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Skills gaps in outsourcing management
by George Davies, CEO, MooD International
Thursday, February 20, 2014

Although some may consider the business adage, “You can’t manage what you don’t measure,” a cliché, this doesn’t make it any less true. It is a lot more difficult to judge whether something has been a success or a failure when there are not clear benchmarks to judge against.

While many in the outsourcing world would think this has nothing to do with them, believing that everything is covered in the service level agreements (SLAs), this is not really the case. Our State of Relations in Outsourcing report exposed many gaps in reporting between outsourcers and their clients and the need to improve the management skills in outsourcing relationships.

As touched on in a previous blog the move towards service integration and management (SIAM) is throwing up new challenges for those managing outsourcing processes. While our research found 75 per cent of organisations manage the SIAM process internally, only 11 per cent feel extremely confident that their organisation has the skills to do so effectively. SIAM sees many different suppliers collaborating to deliver services to a client and effective dialogue with and between the suppliers is essential to success. Each must be familiar with the others’ commitments to ensure collaborative support is received.

As well as this, the management layer in SIAM needs to receive and consolidate timely information and to run an analysis against SLAs and key performance indicators (KPIs). They will need to compare performance levels and, crucially, understand the cause and impact of the diverse dependencies that now exist.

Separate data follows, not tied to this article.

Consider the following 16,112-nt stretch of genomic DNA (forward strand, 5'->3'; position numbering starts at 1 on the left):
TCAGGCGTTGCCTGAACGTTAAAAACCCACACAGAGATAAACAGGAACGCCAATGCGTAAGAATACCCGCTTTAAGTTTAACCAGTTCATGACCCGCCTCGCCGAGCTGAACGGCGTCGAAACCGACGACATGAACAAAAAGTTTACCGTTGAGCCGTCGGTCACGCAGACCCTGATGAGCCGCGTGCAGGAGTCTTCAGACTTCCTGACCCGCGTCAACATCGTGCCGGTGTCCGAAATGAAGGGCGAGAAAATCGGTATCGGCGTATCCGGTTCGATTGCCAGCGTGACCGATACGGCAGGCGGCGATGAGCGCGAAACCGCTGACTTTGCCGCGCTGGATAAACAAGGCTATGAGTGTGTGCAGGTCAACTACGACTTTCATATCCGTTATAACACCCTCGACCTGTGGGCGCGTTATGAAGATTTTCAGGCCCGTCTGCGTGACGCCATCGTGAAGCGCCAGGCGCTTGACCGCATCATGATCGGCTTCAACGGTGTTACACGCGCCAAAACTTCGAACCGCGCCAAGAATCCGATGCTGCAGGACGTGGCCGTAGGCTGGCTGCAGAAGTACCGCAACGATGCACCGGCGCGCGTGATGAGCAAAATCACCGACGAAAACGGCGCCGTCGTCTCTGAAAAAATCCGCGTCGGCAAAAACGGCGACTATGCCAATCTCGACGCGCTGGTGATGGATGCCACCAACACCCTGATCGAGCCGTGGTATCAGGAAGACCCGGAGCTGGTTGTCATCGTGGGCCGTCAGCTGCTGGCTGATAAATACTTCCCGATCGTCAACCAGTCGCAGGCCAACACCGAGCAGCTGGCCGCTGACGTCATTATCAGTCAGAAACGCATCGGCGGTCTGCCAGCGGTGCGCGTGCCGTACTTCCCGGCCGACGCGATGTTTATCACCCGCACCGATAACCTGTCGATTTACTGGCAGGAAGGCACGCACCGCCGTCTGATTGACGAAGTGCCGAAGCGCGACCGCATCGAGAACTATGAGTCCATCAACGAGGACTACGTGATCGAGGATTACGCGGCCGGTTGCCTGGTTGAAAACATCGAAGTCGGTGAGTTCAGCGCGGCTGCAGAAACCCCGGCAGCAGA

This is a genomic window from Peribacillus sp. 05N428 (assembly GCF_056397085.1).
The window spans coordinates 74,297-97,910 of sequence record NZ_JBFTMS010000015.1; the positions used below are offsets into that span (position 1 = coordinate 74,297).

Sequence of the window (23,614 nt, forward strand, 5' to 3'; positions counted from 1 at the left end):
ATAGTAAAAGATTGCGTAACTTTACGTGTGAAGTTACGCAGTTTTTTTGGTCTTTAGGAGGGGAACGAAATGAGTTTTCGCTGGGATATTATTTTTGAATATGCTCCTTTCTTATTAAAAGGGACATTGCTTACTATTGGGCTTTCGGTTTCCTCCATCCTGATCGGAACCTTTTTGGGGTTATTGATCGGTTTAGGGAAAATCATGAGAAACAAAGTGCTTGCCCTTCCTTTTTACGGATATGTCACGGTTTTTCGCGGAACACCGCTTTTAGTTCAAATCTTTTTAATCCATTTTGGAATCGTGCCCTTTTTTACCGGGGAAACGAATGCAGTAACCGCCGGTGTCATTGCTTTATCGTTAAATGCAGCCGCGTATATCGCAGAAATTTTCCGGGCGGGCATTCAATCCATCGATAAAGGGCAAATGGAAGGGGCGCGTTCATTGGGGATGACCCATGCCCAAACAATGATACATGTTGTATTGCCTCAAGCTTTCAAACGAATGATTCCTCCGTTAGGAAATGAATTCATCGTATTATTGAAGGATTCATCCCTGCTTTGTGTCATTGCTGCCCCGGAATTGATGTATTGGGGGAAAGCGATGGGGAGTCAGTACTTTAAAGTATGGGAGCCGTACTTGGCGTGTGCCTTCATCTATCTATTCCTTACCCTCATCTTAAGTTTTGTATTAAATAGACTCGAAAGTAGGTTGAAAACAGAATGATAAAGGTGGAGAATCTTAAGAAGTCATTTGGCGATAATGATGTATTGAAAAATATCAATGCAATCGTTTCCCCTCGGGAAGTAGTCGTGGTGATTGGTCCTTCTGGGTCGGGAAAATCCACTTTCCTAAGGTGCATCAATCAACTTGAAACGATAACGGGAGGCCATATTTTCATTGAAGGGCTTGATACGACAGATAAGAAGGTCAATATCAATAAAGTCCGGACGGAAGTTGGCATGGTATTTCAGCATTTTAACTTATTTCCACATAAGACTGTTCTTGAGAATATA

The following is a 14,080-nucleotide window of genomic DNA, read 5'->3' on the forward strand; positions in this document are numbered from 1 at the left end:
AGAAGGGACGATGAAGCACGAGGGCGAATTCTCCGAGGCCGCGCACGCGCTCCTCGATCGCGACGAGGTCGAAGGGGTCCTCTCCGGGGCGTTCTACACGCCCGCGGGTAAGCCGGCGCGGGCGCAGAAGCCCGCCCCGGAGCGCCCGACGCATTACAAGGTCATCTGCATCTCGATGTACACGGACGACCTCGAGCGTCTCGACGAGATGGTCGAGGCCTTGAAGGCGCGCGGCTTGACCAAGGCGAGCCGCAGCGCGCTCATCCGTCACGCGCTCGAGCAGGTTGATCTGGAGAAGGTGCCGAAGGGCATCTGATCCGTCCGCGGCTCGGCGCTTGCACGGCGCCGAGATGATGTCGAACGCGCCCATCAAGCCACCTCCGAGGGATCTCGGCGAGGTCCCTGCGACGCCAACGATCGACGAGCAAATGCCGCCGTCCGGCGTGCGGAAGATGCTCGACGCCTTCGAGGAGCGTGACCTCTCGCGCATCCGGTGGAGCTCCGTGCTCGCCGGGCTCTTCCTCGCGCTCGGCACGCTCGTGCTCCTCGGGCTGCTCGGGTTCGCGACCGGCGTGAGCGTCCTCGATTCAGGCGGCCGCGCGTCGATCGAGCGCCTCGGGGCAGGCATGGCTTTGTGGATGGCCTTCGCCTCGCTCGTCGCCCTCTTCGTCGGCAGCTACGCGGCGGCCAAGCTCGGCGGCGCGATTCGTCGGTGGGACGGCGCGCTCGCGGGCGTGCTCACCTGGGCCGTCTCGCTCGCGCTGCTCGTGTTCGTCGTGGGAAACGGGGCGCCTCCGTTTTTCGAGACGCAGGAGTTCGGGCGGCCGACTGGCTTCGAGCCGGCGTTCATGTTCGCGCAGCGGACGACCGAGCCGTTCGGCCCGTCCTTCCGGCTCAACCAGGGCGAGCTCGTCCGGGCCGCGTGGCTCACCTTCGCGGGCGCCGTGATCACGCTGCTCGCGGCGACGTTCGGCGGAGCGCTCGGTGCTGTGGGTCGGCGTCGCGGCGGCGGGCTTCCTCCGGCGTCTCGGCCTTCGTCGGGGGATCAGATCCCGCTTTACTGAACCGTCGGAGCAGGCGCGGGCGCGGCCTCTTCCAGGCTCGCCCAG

Our research also found that while cost-reduction was the most popular original business motivation for outsourcing (65 per cent), this doesn’t really paint the whole picture of what clients are looking for. When asked to identify which was the most critical task outsourcers were involved with in the organisation, cost-reduction was considered the most critical by only 17 per cent, with the most popular area being strategic alignment, on 26 per cent. It’s clear that clients are looking for more than a box ticking exercise; they want their supplier to really work with them to generate the best business outcomes. To get the most value from an outsourcing relationship they need to move beyond simply having clients on one side and suppliers on the other, and instead become a collaborative partnership.

To move to a collaborative partnership there needs to be an ability to deliver a transparent business ‘flight deck’ that becomes a single lens for everyone involved. This allows teams across on each side to review performance, understand the impact of transition and transformation and allow for effective communications that will support and encourage innovation to ensure all parties benefit from the relationship. Decision-makers both side of the fence having access to the same timely information will greatly improve the relationship and outcomes for both sides.

                      The move to multi-supplier delivery

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